Tobacco Free Initiative (TFI)

WHO Report on the Global Tobacco Epidemic, 2009: questions and answers


Question: Why was not there more progress against tobacco?

Answer: The tobacco industry and its allies remain rich and powerful, buying influence to undermine tobacco control efforts and spreading myths about tobacco control, such as that it infringes on "smokers' rights" and reduces tobacco's supposed economic benefits. Also, many countries lacked the capacity to fully address the tobacco epidemic. That is why WHO developed the MPOWER package of tobacco control measures: to give countries more of the technical and informational assistance they need to resist the industry, to reduce the demand for tobacco products and to move forward in implementing the WHO Framework Convention.

What we need now is more political will to implement the policies. More money is essential, too. Generally speaking, tobacco control efforts are seriously underfunded.

In any case, in a struggle of this size and complexity, most year-to-year changes are almost bound to be relatively small. Longer-term trends matter more.

Question: What is the outlook for tobacco control?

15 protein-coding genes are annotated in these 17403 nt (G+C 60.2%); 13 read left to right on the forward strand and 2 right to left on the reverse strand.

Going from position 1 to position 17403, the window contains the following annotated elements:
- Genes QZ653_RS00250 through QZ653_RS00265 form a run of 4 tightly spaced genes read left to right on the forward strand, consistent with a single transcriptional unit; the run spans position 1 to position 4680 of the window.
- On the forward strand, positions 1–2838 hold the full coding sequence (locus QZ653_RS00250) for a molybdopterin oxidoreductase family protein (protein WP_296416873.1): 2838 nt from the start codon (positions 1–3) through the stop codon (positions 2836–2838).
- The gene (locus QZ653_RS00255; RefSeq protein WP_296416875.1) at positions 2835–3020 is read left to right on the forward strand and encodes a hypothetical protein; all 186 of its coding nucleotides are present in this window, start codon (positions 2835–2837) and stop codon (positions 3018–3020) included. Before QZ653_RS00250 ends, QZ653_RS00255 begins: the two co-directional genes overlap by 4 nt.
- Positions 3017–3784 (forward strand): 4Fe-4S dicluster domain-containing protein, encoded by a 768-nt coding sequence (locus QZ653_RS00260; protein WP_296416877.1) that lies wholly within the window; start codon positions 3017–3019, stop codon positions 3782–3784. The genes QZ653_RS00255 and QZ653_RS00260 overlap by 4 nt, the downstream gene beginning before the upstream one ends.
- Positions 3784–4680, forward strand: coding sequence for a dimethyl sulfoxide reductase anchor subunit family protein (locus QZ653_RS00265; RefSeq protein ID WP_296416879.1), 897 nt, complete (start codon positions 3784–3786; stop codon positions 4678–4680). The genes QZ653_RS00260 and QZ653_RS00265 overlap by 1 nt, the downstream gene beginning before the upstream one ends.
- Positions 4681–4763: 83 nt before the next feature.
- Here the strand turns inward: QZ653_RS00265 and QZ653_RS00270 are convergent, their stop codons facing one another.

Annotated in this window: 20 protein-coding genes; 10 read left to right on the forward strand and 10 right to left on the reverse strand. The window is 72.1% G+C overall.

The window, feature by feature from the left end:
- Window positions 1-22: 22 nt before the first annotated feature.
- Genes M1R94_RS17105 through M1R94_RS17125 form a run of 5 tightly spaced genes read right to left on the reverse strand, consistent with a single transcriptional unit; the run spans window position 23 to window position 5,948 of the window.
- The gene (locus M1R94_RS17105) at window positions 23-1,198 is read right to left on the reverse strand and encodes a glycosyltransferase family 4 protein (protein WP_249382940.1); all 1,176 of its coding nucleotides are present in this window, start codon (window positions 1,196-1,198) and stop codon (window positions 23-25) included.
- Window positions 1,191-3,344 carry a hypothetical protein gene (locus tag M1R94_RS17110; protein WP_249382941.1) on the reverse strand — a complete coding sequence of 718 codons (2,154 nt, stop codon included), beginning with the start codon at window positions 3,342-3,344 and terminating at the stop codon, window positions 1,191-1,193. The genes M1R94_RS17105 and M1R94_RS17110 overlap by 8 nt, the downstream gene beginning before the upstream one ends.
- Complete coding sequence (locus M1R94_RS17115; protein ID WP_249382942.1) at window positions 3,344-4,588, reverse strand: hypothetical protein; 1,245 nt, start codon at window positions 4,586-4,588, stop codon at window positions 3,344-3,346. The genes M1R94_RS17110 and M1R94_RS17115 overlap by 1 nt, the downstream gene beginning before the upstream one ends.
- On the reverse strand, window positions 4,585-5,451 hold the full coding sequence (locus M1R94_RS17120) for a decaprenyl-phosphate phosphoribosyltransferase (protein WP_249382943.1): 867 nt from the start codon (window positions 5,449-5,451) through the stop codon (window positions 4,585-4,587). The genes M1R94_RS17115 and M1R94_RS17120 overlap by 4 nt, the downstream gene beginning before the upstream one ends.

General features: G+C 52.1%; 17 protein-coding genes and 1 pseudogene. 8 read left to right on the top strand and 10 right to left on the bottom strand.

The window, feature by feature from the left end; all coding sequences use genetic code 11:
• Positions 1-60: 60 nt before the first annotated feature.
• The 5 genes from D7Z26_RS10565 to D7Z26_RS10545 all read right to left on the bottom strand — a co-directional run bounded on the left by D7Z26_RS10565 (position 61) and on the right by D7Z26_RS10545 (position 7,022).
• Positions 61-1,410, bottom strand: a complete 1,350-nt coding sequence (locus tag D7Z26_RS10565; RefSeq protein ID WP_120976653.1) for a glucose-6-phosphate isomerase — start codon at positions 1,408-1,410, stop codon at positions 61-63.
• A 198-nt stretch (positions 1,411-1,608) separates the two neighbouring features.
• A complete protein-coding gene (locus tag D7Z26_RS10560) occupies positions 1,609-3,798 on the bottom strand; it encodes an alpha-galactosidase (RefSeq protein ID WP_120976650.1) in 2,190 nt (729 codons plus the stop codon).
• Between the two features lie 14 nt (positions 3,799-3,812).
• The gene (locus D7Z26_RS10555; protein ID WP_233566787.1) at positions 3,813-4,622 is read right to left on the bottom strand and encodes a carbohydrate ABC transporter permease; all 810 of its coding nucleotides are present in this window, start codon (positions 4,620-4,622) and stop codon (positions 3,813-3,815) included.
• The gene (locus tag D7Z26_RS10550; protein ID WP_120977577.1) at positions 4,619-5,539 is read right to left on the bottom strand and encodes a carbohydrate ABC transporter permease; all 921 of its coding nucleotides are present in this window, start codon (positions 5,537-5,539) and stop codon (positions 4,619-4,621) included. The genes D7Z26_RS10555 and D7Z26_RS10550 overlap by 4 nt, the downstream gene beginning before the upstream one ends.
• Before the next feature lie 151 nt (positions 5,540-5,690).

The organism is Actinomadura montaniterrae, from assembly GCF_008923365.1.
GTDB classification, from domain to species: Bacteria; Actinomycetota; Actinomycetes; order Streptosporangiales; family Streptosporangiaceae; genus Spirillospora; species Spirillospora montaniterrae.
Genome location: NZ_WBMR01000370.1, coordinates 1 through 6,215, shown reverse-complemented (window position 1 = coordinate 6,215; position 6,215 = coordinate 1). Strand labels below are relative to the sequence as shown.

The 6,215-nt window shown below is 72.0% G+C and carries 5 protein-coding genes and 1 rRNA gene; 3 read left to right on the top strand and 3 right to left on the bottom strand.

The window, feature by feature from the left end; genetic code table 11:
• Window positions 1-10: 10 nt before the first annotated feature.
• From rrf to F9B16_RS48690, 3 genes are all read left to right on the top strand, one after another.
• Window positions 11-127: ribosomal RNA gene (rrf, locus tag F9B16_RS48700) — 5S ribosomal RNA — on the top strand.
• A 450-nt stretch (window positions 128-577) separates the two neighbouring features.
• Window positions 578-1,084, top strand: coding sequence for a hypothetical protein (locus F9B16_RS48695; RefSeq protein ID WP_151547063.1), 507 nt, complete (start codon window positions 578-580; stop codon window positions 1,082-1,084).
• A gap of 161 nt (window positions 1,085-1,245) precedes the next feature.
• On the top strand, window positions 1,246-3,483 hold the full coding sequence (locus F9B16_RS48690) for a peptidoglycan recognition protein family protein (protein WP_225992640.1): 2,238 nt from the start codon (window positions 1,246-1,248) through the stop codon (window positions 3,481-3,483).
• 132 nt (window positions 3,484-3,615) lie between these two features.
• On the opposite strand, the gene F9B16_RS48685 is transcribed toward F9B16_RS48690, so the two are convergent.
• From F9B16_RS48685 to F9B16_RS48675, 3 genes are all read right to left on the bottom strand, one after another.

Answer: Again, if current trends persist, tobacco use could kill 8 million people per year by 2030 from the current more than 5 million people per year. But, actions by governments and society could blunt the tobacco epidemic's advance. We know what policies work to control tobacco. Again, more political will is essential.

That said, it is likely that, over time, WHO's surveillance of the tobacco epidemic will continue to show that more people are being protected from second-hand smoke, helped to quit and adequately warned about the dangers of tobacco use, and that more governments will implement and enforce total bans on tobacco advertising, promotion and sponsorship and require higher taxes at rates that would effectively deter significant numbers of people from using tobacco.

WHO Director-General Margaret Chan's belief that "we hold in our hands the solution to the global tobacco epidemic" remains as true today as when she expressed it one year ago. Reversing the entirely preventable epidemic of tobacco must be a top public health priority.

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